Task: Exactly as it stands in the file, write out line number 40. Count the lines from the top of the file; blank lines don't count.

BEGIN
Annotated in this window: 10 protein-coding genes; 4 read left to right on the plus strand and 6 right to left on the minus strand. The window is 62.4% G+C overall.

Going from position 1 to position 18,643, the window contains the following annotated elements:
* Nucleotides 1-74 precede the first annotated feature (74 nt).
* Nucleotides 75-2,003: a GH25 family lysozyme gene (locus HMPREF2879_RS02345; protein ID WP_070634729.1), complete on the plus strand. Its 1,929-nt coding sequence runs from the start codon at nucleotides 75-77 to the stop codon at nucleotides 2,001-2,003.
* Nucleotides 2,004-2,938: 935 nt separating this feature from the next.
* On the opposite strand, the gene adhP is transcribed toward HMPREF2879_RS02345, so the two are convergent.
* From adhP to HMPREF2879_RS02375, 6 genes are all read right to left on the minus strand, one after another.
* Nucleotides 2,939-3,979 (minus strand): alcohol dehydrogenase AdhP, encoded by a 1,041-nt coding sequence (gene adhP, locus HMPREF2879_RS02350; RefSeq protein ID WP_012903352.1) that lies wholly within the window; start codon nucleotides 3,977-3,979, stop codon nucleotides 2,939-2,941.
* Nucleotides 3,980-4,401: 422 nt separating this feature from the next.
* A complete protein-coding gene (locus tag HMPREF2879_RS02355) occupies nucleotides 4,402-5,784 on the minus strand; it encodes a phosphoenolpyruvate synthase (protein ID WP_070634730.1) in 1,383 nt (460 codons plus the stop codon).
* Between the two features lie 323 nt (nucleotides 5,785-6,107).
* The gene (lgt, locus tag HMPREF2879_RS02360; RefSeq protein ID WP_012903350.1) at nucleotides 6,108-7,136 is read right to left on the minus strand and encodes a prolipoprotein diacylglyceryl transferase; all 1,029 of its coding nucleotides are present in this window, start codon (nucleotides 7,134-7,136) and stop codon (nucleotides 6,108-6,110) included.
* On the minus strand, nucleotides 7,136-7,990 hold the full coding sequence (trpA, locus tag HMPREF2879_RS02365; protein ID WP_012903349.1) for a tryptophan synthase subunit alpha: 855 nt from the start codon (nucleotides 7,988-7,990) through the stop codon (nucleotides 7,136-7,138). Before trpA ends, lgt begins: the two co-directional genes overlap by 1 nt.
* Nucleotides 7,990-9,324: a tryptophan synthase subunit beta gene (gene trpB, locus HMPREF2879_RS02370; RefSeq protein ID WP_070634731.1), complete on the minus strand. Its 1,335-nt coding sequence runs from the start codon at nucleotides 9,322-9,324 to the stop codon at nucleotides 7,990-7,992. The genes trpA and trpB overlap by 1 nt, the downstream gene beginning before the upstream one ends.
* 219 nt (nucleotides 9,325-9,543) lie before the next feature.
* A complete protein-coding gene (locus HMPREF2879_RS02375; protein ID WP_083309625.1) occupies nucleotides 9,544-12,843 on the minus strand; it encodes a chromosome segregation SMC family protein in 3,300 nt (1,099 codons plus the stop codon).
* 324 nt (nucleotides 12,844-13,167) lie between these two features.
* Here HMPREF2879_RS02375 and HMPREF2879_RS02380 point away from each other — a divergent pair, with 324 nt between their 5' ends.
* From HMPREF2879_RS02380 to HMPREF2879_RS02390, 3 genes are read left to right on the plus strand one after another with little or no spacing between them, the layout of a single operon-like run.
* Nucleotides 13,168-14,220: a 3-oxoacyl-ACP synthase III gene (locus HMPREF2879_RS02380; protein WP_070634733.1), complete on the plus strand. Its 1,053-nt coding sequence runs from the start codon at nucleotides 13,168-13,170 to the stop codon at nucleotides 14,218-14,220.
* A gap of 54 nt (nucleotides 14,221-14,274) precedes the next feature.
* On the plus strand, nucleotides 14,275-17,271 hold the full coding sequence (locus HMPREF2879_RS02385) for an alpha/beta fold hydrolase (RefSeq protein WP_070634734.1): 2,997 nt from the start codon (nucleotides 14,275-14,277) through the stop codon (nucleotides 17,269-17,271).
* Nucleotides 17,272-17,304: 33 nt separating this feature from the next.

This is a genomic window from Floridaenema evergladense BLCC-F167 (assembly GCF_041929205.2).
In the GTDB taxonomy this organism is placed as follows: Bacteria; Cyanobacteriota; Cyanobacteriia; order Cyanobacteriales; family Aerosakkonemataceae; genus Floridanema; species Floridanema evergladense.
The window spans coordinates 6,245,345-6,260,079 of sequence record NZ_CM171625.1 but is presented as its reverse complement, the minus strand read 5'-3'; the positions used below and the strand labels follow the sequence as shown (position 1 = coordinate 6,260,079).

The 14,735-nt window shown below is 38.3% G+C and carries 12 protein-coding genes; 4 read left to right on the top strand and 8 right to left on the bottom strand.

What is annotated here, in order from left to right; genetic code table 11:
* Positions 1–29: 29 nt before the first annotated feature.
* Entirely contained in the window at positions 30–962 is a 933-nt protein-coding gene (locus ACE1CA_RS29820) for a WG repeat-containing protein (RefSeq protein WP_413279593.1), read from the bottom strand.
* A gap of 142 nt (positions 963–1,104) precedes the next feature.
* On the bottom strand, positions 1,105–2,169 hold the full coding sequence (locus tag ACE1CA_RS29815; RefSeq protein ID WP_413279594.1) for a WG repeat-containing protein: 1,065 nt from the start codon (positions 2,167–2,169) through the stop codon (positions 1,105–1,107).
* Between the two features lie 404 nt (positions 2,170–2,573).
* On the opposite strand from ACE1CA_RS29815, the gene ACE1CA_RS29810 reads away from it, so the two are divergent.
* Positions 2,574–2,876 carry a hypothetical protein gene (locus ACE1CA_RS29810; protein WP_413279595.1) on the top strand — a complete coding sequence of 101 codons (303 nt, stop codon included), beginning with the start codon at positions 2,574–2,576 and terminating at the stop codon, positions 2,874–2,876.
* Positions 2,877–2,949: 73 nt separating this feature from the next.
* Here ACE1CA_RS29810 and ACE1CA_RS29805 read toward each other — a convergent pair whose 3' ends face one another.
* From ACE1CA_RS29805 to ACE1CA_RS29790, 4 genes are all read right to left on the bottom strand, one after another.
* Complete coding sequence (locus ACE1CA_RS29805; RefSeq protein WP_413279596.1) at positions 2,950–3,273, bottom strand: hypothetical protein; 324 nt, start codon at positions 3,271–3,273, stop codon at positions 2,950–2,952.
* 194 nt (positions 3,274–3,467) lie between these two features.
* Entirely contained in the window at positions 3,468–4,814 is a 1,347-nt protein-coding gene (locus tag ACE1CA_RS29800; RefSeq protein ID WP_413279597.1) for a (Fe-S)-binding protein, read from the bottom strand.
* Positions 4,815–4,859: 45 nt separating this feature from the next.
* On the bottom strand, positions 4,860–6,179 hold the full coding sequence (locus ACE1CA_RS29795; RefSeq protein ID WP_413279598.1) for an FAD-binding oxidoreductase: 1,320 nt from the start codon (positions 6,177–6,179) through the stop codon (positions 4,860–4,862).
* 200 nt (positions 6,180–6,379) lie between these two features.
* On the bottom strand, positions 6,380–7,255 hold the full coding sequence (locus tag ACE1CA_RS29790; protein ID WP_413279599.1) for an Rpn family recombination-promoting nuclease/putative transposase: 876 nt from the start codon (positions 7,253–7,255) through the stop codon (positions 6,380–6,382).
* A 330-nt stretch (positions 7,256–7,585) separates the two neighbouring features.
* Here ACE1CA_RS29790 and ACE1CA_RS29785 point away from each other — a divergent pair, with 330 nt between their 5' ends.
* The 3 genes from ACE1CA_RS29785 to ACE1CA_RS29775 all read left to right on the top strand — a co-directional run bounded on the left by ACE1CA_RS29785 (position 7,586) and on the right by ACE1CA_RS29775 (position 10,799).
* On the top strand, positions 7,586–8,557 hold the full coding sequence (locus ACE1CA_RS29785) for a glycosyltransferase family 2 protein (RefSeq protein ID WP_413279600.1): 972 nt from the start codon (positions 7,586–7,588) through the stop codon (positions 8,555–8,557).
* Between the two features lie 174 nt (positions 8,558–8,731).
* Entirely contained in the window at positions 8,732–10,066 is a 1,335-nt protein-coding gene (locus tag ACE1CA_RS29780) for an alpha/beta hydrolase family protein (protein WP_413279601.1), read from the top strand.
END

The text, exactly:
* 194 nt (positions 3,274–3,467) lie between these two features.